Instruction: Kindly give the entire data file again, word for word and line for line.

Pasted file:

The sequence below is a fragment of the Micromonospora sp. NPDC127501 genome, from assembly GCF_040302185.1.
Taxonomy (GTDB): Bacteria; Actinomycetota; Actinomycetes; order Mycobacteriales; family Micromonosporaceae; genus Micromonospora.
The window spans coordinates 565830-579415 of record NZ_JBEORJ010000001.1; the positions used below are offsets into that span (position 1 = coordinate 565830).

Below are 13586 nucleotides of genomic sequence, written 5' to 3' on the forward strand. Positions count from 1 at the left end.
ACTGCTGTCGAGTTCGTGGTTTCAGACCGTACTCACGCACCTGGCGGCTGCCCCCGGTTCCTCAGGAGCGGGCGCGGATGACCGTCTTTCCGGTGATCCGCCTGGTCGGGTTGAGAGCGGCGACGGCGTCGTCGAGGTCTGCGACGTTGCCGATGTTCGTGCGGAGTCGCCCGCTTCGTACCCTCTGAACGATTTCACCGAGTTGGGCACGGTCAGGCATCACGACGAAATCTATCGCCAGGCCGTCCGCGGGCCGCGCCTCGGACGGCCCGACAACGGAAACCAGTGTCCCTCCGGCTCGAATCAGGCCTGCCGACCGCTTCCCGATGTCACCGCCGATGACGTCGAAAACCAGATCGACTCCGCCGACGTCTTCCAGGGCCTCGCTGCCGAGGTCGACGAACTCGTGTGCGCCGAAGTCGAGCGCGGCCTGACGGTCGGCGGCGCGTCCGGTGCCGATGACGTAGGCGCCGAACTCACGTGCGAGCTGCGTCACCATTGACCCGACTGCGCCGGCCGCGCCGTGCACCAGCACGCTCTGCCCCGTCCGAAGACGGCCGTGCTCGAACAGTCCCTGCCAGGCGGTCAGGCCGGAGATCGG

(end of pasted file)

The sequence below is a fragment of the Micromonospora sp. NPDC127501 genome, from assembly GCF_040302185.1.
Taxonomy (GTDB): Bacteria; Actinomycetota; Actinomycetes; order Mycobacteriales; family Micromonosporaceae; genus Micromonospora.
The window spans coordinates 565830-579415 of record NZ_JBEORJ010000001.1; the positions used below are offsets into that span (position 1 = coordinate 565830).

Below are 13586 nucleotides of genomic sequence, written 5' to 3' on the forward strand. Positions count from 1 at the left end.
ACTGCTGTCGAGTTCGTGGTTTCAGACCGTACTCACGCACCTGGCGGCTGCCCCCGGTTCCTCAGGAGCGGGCGCGGATGACCGTCTTTCCGGTGATCCGCCTGGTCGGGTTGAGAGCGGCGACGGCGTCGTCGAGGTCTGCGACGTTGCCGATGTTCGTGCGGAGTCGCCCGCTTCGTACCCTCTGAACGATTTCACCGAGTTGGGCACGGTCAGGCATCACGACGAAATCTATCGCCAGGCCGTCCGCGGGCCGCGCCTCGGACGGCCCGACAACGGAAACCAGTGTCCCTCCGGCTCGAATCAGGCCTGCCGACCGCTTCCCGATGTCACCGCCGATGACGTCGAAAACCAGATCGACTCCGCCGACGTCTTCCAGGGCCTCGCTGCCGAGGTCGACGAACTCGTGTGCGCCGAAGTCGAGCGCGGCCTGACGGTCGGCGGCGCGTCCGGTGCCGATGACGTAGGCGCCGAACTCACGTGCGAGCTGCGTCACCATTGACCCGACTGCGCCGGCCGCGCCGTGCACCAGCACGCTCTGCCCCGTCCGAAGACGGCCGTGCTCGAACAGTCCCTGCCAGGCGGTCAGGCCGGAGATCGG